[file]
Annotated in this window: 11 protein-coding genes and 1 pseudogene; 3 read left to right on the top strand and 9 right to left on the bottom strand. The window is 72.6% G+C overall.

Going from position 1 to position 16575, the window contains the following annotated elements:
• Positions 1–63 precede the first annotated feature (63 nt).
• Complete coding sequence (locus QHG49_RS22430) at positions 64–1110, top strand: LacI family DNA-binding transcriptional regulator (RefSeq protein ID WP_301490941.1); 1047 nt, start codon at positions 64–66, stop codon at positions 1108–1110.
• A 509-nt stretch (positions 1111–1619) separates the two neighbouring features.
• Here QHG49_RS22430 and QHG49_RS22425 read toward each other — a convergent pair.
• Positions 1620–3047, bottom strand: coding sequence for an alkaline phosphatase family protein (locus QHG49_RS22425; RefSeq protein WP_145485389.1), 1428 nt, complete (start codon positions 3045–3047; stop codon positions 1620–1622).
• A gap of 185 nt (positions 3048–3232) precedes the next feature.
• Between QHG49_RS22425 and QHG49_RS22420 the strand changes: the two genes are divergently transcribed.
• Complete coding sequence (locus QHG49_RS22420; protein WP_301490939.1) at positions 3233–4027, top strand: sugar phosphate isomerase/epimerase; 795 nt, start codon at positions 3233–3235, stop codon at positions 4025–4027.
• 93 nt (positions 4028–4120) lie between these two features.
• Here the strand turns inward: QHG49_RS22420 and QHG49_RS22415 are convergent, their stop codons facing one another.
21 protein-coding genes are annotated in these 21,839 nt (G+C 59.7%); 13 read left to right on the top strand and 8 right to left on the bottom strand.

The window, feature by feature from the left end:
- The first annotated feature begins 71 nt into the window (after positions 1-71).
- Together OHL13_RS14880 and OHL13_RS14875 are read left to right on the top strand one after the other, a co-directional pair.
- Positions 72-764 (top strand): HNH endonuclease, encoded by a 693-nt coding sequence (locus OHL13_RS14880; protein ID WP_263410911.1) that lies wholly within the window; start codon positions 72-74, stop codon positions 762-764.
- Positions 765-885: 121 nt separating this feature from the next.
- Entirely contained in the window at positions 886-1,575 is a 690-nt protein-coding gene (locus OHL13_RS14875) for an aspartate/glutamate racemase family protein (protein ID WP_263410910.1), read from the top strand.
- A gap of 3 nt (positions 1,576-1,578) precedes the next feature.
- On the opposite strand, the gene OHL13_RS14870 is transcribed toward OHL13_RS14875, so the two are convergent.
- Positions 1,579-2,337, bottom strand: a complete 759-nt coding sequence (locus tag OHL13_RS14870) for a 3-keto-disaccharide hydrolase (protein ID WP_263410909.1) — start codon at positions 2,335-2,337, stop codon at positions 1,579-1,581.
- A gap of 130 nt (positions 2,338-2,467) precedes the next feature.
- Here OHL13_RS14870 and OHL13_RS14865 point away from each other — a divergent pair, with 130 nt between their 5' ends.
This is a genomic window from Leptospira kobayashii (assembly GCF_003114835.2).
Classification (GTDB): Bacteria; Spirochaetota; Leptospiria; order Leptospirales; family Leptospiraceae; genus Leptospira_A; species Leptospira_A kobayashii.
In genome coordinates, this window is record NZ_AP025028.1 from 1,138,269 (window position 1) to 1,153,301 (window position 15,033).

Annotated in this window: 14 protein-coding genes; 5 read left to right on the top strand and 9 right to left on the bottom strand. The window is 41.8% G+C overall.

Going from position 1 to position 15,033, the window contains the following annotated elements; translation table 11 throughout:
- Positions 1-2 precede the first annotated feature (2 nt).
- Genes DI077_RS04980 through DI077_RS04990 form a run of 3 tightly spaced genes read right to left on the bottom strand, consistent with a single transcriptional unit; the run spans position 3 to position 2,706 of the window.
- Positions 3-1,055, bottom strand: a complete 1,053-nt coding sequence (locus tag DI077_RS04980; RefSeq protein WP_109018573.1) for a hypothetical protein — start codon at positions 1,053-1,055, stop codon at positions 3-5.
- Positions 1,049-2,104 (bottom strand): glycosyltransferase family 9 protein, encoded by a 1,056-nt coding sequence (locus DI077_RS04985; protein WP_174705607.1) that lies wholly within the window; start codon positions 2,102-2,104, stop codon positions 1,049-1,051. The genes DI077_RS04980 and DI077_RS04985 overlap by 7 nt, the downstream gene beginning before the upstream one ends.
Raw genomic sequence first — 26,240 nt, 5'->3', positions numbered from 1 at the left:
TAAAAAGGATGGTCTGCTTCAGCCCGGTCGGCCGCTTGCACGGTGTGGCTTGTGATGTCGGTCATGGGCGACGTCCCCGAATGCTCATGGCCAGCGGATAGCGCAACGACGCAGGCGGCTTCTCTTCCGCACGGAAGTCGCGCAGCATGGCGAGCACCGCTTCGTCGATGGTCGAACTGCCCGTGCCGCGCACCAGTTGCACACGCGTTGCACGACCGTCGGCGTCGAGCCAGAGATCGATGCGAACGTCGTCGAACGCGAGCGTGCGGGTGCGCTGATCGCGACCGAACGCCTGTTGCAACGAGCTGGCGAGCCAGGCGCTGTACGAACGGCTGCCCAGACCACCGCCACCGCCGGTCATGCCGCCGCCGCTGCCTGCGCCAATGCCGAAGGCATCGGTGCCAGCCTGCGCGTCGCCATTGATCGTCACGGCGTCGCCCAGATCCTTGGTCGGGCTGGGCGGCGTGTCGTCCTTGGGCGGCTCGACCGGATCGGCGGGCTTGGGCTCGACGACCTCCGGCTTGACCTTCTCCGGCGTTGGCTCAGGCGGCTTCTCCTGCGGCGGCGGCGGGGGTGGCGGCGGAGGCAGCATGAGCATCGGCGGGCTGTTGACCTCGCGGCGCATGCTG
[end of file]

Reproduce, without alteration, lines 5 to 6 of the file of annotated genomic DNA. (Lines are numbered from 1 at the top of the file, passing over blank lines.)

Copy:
• A 509-nt stretch (positions 1111–1619) separates the two neighbouring features.
• Here QHG49_RS22430 and QHG49_RS22425 read toward each other — a convergent pair.